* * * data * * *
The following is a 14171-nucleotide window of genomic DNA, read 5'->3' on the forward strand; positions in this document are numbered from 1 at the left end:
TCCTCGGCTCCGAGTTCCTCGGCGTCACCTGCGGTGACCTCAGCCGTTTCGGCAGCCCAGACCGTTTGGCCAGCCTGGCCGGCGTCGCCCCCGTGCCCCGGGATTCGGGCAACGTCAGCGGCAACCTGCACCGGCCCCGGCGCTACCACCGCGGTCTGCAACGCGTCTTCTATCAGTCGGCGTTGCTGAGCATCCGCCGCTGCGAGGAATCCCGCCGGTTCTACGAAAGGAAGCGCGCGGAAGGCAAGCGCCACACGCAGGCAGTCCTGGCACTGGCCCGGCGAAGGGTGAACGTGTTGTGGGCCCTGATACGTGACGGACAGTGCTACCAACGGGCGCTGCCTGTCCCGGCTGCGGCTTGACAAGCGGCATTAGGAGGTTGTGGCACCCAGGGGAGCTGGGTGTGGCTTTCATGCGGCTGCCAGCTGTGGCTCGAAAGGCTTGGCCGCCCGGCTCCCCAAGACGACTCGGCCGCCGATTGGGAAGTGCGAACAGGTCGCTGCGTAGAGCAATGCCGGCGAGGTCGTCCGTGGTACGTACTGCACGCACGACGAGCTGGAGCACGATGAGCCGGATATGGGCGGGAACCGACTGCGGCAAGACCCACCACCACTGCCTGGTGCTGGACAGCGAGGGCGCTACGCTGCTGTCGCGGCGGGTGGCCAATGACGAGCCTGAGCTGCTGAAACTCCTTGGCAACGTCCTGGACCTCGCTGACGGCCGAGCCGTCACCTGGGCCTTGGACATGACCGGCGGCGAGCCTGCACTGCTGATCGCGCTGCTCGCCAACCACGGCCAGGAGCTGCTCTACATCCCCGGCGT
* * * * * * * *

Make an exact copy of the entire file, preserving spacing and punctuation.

The following is a 14171-nucleotide window of genomic DNA, read 5'->3' on the forward strand; positions in this document are numbered from 1 at the left end:
TCCTCGGCTCCGAGTTCCTCGGCGTCACCTGCGGTGACCTCAGCCGTTTCGGCAGCCCAGACCGTTTGGCCAGCCTGGCCGGCGTCGCCCCCGTGCCCCGGGATTCGGGCAACGTCAGCGGCAACCTGCACCGGCCCCGGCGCTACCACCGCGGTCTGCAACGCGTCTTCTATCAGTCGGCGTTGCTGAGCATCCGCCGCTGCGAGGAATCCCGCCGGTTCTACGAAAGGAAGCGCGCGGAAGGCAAGCGCCACACGCAGGCAGTCCTGGCACTGGCCCGGCGAAGGGTGAACGTGTTGTGGGCCCTGATACGTGACGGACAGTGCTACCAACGGGCGCTGCCTGTCCCGGCTGCGGCTTGACAAGCGGCATTAGGAGGTTGTGGCACCCAGGGGAGCTGGGTGTGGCTTTCATGCGGCTGCCAGCTGTGGCTCGAAAGGCTTGGCCGCCCGGCTCCCCAAGACGACTCGGCCGCCGATTGGGAAGTGCGAACAGGTCGCTGCGTAGAGCAATGCCGGCGAGGTCGTCCGTGGTACGTACTGCACGCACGACGAGCTGGAGCACGATGAGCCGGATATGGGCGGGAACCGACTGCGGCAAGACCCACCACCACTGCCTGGTGCTGGACAGCGAGGGCGCTACGCTGCTGTCGCGGCGGGTGGCCAATGACGAGCCTGAGCTGCTGAAACTCCTTGGCAACGTCCTGGACCTCGCTGACGGCCGAGCCGTCACCTGGGCCTTGGACATGACCGGCGGCGAGCCTGCACTGCTGATCGCGCTGCTCGCCAACCACGGCCAGGAGCTGCTCTACATCCCCGGCGT